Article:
Animation from NCI: A high resolution (1/20°) regional simulation of the Southern Ocean, including a peek at a submesoscale (1/80°) resolving nested simulation showing eddies and jets. Picture (left): Rough Ocean by CSIRO images.
The increasing strength of winds over the Southern Ocean has extended its ability to absorb carbon dioxide, effectively delaying the impacts of global warming.
New research published in the Journal of Geophysical Research and using National Computational Infrastructure found the intensifying wind over that ocean increased the speed and energy of eddies and jets, which are responsible in large part for the movement of nutrients, heat and salt across the ocean basin.
The increased movement and overturning of these eddies and jets has accelerated the carbon cycle and driven more heat into the deep ocean.
“Considering the Southern Ocean absorbs something like 60% of heat and anthropogenic CO2 that enters the ocean, this wind has a noticeable effect on global warming,” said lead author Dr Andy Hogg from the Australian National University Hub of the ARC Centre of Excellence for Climate System Science.
“To put this in some kind of context, if those small scale eddies did not increase with wind stress then the saturation of carbon dioxide in the Southern Ocean sink would occur twice as rapidly and more heat would enter our atmosphere and sooner.”
Despite having one of the most powerful currents in the world in the form of the Antarctic Circumpolar Current, eddies dominate the circulation of the Southern Ocean. Until this research, a major uncertainty around the future impacts of climate change was whether the eddy field would change with stronger winds or whether it would remain static.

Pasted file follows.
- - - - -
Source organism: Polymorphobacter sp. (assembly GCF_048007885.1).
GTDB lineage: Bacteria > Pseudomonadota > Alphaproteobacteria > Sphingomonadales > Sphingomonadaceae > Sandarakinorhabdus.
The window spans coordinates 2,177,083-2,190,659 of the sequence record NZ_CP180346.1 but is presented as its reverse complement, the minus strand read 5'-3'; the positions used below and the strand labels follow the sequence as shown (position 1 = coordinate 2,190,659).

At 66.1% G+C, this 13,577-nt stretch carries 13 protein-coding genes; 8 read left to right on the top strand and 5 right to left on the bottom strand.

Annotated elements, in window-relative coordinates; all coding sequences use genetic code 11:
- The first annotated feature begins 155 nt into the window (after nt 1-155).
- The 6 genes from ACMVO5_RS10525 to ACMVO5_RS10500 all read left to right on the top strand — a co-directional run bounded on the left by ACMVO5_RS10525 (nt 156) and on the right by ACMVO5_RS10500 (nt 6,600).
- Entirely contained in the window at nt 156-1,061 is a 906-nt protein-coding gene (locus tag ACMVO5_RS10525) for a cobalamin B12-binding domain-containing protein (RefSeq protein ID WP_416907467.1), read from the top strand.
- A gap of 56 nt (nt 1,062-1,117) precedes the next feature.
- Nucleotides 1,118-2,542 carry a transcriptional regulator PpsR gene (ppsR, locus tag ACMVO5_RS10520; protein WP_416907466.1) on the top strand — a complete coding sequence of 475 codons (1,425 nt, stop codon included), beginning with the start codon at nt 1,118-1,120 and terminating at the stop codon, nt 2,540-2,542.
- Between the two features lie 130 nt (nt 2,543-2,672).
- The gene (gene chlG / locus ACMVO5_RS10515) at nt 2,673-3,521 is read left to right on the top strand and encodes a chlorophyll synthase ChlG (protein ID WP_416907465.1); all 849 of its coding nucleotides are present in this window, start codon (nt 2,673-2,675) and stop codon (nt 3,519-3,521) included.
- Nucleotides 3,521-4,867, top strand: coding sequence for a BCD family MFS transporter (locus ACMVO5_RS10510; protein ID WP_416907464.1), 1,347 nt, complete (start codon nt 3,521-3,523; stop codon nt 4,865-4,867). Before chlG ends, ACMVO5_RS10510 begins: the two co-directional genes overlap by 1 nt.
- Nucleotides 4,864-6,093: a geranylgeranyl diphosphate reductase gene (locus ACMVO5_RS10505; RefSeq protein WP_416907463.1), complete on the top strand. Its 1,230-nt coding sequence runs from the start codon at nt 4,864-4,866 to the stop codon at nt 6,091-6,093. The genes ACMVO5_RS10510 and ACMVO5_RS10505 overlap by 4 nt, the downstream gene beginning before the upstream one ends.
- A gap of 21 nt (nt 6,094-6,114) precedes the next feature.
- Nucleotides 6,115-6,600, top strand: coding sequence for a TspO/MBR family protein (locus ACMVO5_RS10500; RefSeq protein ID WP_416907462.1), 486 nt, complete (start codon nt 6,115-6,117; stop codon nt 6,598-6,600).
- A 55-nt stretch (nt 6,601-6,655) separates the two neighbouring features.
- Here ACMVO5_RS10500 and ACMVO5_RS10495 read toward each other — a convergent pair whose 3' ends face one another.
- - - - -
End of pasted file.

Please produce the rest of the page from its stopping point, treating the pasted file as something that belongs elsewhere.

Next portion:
Using satellite observations the study has given the first direct evidence that the Southern Ocean eddy field has increased in recent decades and that this increase can be attributed to the increase in winds around the Southern Ocean.
The intensification of winds in the Southern Ocean is a result of both the depletion of ozone and global warming’s affects on the Southern Annular Mode (SAM). The SAM is a measure of the position of a belt of westerly winds that circle Antarctica.
When climate scientists talk about a positive SAM it means that belt of westerlies has moved closer to the Antarctic. A negative SAM means the wind belt has moved closer to the equator. The position of the SAM can vary from year to year but the long-term trend has been for increasingly positive SAM events.
“Interestingly, we found the movement and strength of the SAM played the largest role in increasing the energy of the eddies in the Southern Ocean over periods of less than a decade but there were clear delays between the timing of the SAM and its effect on the eddies,” said Dr Hogg.
“The increase in kinetic energy of these eddies actually only became apparent a few years after a strong SAM event.”
Although the impact of SAM events over the short term was an interesting finding, it was the long-term trend over multiple decades of observations that gave a crucial indication of the changes occurring in the Southern Ocean.
“If the winds continue to increase as a result of global warming, then we will continue to see increased energy in eddies and jets that will have significant implications for the ability of the Southern Ocean to store carbon dioxide and heat,” said Dr Hogg.
“Remarkable as it seems these relatively small eddies and jets are doing the heavy lifting in the ocean driving heat into the Southern Ocean and slowing the impacts of global warming.”